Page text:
You may be surprised to see Abraham Lincoln make another appearance, but don’t worry. I haven’t become obsessed. It just so happens my dear friend (we’ll call her “Kristin”) lent a really great book to me called Lincoln, the Unknown, that was written by Dale Carnegie. (The same fella who wrote How to Win Friends and Influence People, a classic self-help book from the 1930s.)
Lincoln, the Unknown is out of print, and not too easy to find. If you do locate a copy, you’ll see it’s a little different from other Lincoln biographies. Carnegie could still find and talk to people who knew Lincoln, and remembered him well. He paints a human picture that could not happen today. Lincoln is so revered now that he is not allowed a single fault. When Carnegie wrote his book, Lincoln was still a man.
The book features a few instances regarding Lincoln’s feelings about his wife which many modern publishers would likely insist on “scrubbing” (read: censoring) to maintain the sixteenth president’s now-saintly reputation.
Dale Carnegie’s books are very readable; but he’s no F. Scott Fitzgerald. No one would read his books for the beautiful way the words blend together. In a way, that speaks to how good his work is. How to Win Friends and Influence People is part of a genre that overflows with nonsense (self-help) and a few real gems. The genre gets a bad name because of the multitude of books with no substance that it contains. Oprah, perhaps captivated by the imaginative illustrations tends to promote these books, and for that reason, pointless self-help books are a phenomenon.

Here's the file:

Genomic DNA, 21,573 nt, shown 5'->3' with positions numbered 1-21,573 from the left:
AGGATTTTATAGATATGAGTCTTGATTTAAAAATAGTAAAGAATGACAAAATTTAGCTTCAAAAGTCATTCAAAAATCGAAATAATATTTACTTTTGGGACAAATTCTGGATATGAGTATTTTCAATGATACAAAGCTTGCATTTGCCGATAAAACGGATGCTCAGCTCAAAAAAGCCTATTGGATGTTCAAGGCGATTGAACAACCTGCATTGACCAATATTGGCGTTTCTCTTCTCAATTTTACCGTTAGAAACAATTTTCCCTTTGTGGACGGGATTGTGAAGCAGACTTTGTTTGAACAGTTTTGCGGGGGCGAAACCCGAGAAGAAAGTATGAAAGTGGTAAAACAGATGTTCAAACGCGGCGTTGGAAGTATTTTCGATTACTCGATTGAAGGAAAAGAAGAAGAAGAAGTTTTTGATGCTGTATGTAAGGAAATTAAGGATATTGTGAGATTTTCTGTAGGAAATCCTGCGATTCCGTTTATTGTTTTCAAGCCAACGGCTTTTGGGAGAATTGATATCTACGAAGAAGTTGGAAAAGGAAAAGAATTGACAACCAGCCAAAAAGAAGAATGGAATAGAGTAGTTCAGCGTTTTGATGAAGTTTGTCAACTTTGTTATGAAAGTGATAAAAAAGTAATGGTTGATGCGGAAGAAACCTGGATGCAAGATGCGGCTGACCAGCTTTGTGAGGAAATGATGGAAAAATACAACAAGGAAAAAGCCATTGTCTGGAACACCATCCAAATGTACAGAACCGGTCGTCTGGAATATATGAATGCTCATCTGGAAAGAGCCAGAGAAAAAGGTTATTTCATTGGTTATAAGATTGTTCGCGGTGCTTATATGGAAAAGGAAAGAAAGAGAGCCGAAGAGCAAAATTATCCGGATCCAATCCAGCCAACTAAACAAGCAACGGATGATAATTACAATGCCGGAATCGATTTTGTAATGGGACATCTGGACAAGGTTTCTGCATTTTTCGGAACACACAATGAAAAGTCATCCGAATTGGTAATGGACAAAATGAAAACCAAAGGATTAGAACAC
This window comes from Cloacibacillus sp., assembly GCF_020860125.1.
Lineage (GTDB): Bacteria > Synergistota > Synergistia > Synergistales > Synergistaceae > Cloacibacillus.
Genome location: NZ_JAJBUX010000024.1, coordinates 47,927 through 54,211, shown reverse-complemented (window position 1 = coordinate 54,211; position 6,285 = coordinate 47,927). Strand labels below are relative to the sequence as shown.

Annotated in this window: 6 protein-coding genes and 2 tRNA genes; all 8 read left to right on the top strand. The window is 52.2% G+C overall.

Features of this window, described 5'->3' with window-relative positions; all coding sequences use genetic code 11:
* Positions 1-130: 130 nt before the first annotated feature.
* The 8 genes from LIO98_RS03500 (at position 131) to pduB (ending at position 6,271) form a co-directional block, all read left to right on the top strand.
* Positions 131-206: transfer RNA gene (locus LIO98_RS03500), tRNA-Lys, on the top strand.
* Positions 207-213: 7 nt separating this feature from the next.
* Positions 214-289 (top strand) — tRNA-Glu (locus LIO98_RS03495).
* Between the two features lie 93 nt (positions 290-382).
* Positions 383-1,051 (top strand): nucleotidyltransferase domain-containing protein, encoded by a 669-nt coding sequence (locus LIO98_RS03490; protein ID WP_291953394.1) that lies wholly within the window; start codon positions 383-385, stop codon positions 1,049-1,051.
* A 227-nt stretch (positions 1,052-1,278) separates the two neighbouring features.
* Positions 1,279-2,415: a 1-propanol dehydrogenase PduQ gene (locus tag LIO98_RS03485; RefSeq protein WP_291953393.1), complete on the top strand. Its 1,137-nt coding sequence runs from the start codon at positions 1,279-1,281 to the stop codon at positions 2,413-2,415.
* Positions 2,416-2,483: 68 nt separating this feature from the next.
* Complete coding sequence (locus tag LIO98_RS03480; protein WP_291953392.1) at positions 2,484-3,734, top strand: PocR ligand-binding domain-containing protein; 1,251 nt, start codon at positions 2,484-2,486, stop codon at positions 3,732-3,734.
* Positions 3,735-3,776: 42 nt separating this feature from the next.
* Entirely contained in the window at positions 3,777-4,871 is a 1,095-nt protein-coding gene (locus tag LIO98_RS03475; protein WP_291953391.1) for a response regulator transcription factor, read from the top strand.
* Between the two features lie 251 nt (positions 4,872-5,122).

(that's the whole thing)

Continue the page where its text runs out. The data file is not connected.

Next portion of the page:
Carnegie’s books are devoid of nonsense and fluff. They don’t have a crazy twist either, like a dead narrator. It is more like listening to eternal truths from the lips of Atticus Finch. And How to Win Friends and Influence People will up anybody’s charisma quotient.
In recent years, several publishers have “updated” books by Dale Carnegie, Dr. Joseph Murphy, and other outstanding authors. Updating books after the author passes away is a reprehensible practice, the equivalent of transforming Huckleberry Finn into Beaver Cleaver, propping up the Leaning Tower of Pisa to correct that annoying architectural flaw, or telling Jim Morrison not to sing “girl we couldn’t get much higher” on live TV.
Publishers who update books usually do so to make them more politically correct, which they call “relevant”. The publishers themselves belong in the same universally despised group as people who turn Beatles songs into Muzak that plays quietly in grocery stores. Or directors who “remake” classic movies and cast Lindsay Lohan in them. (Freaky Friday? The Parent Trap?)
Check out this classic painting that has undergone a “face-lift”, another code word for politically correct revisions.
Well, it appears I’ve wandered away from Dale Carnegie’s book about Abraham Lincoln, so it’s time to end this rambling entry.
Before I go, here’s a gift to you: the attached clip is from a 1950s TV show. It features an elderly man who actually witnessed Lincoln’s assassination. Do take a look. You’ll be glad you did!